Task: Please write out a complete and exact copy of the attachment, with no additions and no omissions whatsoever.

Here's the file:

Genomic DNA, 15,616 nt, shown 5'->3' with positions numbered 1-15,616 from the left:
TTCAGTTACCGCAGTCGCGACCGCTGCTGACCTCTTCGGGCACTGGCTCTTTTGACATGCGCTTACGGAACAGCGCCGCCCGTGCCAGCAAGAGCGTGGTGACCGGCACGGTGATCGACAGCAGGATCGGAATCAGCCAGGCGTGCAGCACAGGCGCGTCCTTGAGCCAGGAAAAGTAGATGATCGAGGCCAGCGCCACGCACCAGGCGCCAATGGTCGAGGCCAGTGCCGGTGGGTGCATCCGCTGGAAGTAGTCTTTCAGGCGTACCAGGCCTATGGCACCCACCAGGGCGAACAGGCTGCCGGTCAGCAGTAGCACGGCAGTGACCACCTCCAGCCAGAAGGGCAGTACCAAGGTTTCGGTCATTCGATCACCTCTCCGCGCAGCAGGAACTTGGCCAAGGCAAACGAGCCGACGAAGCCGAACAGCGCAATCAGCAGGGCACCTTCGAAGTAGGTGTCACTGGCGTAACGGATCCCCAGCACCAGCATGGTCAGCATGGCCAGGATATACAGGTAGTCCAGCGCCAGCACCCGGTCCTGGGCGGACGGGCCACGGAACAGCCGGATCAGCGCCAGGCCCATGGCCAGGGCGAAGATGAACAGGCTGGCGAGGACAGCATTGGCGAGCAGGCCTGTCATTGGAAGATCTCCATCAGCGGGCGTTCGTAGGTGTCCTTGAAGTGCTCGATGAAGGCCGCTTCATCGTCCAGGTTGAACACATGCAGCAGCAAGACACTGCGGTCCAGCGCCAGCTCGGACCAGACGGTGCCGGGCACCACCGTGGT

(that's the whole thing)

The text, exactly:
Genomic DNA, 15,616 nt, shown 5'->3' with positions numbered 1-15,616 from the left:
TTCAGTTACCGCAGTCGCGACCGCTGCTGACCTCTTCGGGCACTGGCTCTTTTGACATGCGCTTACGGAACAGCGCCGCCCGTGCCAGCAAGAGCGTGGTGACCGGCACGGTGATCGACAGCAGGATCGGAATCAGCCAGGCGTGCAGCACAGGCGCGTCCTTGAGCCAGGAAAAGTAGATGATCGAGGCCAGCGCCACGCACCAGGCGCCAATGGTCGAGGCCAGTGCCGGTGGGTGCATCCGCTGGAAGTAGTCTTTCAGGCGTACCAGGCCTATGGCACCCACCAGGGCGAACAGGCTGCCGGTCAGCAGTAGCACGGCAGTGACCACCTCCAGCCAGAAGGGCAGTACCAAGGTTTCGGTCATTCGATCACCTCTCCGCGCAGCAGGAACTTGGCCAAGGCAAACGAGCCGACGAAGCCGAACAGCGCAATCAGCAGGGCACCTTCGAAGTAGGTGTCACTGGCGTAACGGATCCCCAGCACCAGCATGGTCAGCATGGCCAGGATATACAGGTAGTCCAGCGCCAGCACCCGGTCCTGGGCGGACGGGCCACGGAACAGCCGGATCAGCGCCAGGCCCATGGCCAGGGCGAAGATGAACAGGCTGGCGAGGACAGCATTGGCGAGCAGGCCTGTCATTGGAAGATCTCCATCAGCGGGCGTTCGTAGGTGTCCTTGAAGTGCTCGATGAAGGCCGCTTCATCGTCCAGGTTGAACACATGCAGCAGCAAGACACTGCGGTCCAGCGCCAGCTCGGACCAGACGGTGCCGGGCACCACCGTGGT